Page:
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American fantasy, horror, science fiction, and mystery writer Ray Douglas Bradbury passed away at the age of 91. He was best known for his dystopian novel Fahrenheit 451 (1953) and for the science fiction stories gathered together as The Martian Chronicles (1950) and The Illustrated Man (1951). Bradbury was one of the most celebrated among 20th century American writers of speculative fiction.
Bradbury’s journey as a writer started when he was a boy. As a child, an aunt read him short stories and throughout his youth, Bradbury was an avid reader and writer who spent much of his time in the Carnegie library in Waukegan, Illinois, reading such authors as H.G. Wells, Jules Verne, and his favorite author, Edgar Rice Burroughs, who wrote novels such as Tarzan of the Apes and The Warlord of Mars. He loved Warlord of Mars so much that at the age of twelve he wrote his own sequel. Bradbury was also influenced by the writings of Edgar Allen Poe. What impressed Bradbury most about Poe was his ability to draw readers into his stories and poems.
Bradbury’s love of the library and books can be seen in many of his works. He used this library as a setting for much of his novel Something Wicked This Way Comes, and depicted Waukegan as “Green Town” in some of his other semi-autobiographical novels such as Dandelion Wine, and Farewell Summer as well as in many of his short stories. As he grew older, libraries continued to play an important part in Bradbury’s life. When he graduated from high school, Bradbury did not attend college and sold newspapers instead. In discussing his education, in a 2009 interview with the New York Times Bradbury stated,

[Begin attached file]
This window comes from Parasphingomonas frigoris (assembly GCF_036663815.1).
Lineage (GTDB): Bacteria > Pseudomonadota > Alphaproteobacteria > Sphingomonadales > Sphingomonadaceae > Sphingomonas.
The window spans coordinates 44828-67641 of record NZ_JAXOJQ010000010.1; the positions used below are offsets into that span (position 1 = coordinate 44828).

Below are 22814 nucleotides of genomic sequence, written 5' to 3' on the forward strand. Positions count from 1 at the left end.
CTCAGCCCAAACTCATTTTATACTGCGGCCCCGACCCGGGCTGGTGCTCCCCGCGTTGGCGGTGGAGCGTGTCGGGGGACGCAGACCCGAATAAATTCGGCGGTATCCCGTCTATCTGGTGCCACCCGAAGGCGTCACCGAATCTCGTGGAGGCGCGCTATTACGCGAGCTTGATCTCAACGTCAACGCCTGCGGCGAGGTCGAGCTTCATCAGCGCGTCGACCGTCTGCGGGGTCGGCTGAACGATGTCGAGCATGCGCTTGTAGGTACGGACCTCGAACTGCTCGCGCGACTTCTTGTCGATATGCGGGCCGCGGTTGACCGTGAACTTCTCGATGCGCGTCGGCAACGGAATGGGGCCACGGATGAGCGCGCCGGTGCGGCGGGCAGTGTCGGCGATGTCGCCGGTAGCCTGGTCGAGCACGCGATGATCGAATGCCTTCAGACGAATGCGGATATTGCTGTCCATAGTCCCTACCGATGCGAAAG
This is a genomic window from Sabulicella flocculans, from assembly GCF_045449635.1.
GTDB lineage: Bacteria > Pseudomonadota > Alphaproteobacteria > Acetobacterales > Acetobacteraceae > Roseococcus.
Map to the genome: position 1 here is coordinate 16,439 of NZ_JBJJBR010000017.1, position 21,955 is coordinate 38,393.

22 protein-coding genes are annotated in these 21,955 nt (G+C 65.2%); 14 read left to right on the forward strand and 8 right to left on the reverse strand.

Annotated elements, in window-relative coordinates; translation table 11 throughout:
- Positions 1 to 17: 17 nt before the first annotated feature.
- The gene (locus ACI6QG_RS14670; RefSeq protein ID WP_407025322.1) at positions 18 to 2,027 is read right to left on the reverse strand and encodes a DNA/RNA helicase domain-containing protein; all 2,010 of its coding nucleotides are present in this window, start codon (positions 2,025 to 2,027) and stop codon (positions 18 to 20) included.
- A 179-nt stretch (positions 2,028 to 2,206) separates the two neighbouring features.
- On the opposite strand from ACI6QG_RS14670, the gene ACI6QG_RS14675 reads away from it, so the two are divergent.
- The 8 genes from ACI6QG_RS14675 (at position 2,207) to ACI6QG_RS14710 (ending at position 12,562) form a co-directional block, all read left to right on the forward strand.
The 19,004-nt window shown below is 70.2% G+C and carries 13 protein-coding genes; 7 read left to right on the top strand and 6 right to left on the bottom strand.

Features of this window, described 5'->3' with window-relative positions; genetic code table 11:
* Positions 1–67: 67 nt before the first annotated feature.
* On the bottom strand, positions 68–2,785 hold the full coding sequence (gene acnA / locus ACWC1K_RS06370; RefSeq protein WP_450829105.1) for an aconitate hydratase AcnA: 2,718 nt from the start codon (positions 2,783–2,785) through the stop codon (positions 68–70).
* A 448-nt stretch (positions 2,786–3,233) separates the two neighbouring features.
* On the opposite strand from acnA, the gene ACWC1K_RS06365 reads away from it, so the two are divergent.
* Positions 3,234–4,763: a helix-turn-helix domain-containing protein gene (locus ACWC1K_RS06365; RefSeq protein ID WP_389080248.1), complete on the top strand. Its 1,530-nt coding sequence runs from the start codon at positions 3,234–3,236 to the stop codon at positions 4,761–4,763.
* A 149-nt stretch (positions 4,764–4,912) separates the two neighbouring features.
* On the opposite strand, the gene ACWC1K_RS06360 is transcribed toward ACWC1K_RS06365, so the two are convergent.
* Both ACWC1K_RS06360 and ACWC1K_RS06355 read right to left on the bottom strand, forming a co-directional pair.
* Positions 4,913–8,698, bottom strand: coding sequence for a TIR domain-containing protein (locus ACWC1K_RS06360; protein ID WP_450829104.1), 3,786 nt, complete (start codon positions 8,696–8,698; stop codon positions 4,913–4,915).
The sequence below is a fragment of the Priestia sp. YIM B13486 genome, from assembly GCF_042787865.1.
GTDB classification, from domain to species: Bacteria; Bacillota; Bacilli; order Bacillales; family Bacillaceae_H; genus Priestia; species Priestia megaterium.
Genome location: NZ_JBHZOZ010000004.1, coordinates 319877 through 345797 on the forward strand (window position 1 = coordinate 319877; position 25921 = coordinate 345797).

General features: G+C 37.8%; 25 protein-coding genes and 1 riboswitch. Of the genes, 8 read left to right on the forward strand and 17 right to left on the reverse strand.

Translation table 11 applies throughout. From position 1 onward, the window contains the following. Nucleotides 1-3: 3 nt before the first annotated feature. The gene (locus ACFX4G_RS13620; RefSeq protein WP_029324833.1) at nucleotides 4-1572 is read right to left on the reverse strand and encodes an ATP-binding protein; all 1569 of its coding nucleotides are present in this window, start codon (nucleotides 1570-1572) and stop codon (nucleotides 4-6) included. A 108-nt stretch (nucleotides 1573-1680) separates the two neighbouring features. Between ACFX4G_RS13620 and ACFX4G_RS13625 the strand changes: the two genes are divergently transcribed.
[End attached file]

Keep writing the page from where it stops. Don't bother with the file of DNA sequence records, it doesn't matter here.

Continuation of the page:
“Libraries raised me. I don’t believe in colleges and universities. I believe in libraries because most students don’t have any money. When I graduated from high school, it was during the Depression and we had no money. I couldn’t go to college, so I went to the library three days a week for 10 years.”
The writer’s lifelong habit of writing every day can be attributed to two incidents during his childhood in which he wrote about in a column on his website titled ‘In His Own Words’ in 2009 and 2012. The first of incident occurred as a three year old when his mother took him to see Lon Chaney‘s performance in The Hunchback of Notre Dame. The second incident occurred in 1932, when a carnival entertainer, called Mr. Electrico, touched the young man on the nose with an electrified sword, that made his hair stand on end, and shouted, “Live forever!” Bradbury remarked, “I felt that something strange and wonderful had happened to me because of my encounter with Mr. Electrico…[he] gave me a future…I began to write, full-time. I have written every single day of my life since that day 69 years ago.”
Writing every day proved to be extremely productive for Bradbury as he is credited with writing 27 novels and over 600 short stories. More than eight million copies of his works, published in over 36 languages, have been sold around the world and many of Bradbury’s works have been adapted into television shows or films. Bradbury’s legacy will continue to live on in the many writers, artists, teachers, scientists, comic book readers, sci-fi lovers, and in all people who were influenced and continue to be influenced by him and his work.